Anyway!! I do get all the money when I do corporate classes, I require a min of 6 to run the session and if people are interested but we don't have 6 (hasn't happened yet, I have a waiting list :D), I simply offer to increase the cost PP to allow the session to run.
I am going to be going out on a limb and pursuing more session based as I segue into minis classes and advanced hoopnotica levels 2/3 next month, as IMO those are something I feel people need to commit to in order to see progress and drop ins are not going to be conducive to the flow I'm looking for in an advanced setting right now, starting off. All my other classes are beginner/intro, so drop in is fine, I can modify for those that have been hooping regularly to challenge them while still meeting the needs of newbies.
No idea if that all really helped or not, but just what has worked very well for me.
Thanks for putting lots of thought and detail into your post!
I only teach session classes, and have for about 3 years.
When I started teaching, I had some drop-in classes and they helped me learn how to teach many different personality and body types very quick.
At one point I was teaching drop-ins and sessions on the same day. The students in my session class were much more happy, confident, friendly with each other after 6 weeks than the drop-in students were after 15 or 20 classes...for the reasons you listed above!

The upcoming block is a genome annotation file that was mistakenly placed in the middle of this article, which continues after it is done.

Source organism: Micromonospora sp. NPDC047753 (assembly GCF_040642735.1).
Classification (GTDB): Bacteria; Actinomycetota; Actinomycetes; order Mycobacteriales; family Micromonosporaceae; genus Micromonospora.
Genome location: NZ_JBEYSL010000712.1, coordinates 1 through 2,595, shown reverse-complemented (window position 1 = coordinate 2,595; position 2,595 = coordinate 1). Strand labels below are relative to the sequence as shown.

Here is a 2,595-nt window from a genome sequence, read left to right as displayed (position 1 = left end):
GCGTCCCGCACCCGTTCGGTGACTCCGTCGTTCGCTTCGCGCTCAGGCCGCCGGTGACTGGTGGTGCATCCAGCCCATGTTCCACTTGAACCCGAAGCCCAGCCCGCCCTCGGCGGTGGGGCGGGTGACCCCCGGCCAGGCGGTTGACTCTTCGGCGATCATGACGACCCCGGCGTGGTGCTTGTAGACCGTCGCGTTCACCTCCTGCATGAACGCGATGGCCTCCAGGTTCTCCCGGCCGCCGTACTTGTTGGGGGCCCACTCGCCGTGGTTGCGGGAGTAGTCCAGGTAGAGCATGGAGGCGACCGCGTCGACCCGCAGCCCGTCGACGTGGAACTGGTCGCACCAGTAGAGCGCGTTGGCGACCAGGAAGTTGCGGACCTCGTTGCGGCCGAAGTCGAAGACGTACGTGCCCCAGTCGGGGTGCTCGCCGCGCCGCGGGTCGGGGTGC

I find teaching drop-ins tiring, and teaching sessions is energizing. In a drop-in, that one new person needs a certain amount of attention, hand holding, and encouraging, different from the group. There are some students who are really hard on themselves when they start and they learn MUCH quicker if there's someone else next to them being equally awkward...these are the ones for which I feel hooping is most powerful medicine! In a session everyone has their first day together, in all it's awkward glory, then move on as a group to get into dancing, tricks, and games.
I also like the attitude of session students more than drop-in. Session students are committed and want to learn and want to GET IT. Drop-in students often just want the experience. I have some students who PREFER paying large sums of money in advance of class, cause that means they'll go and that means they'll be happier. I'm the same way, left to choose at Monday at 5:30 if I want to go to something and nooooo way. But if I've paid, I'm going! I recently started pole dancing and chose the session option, even tho it was MORE expensive than drop-in.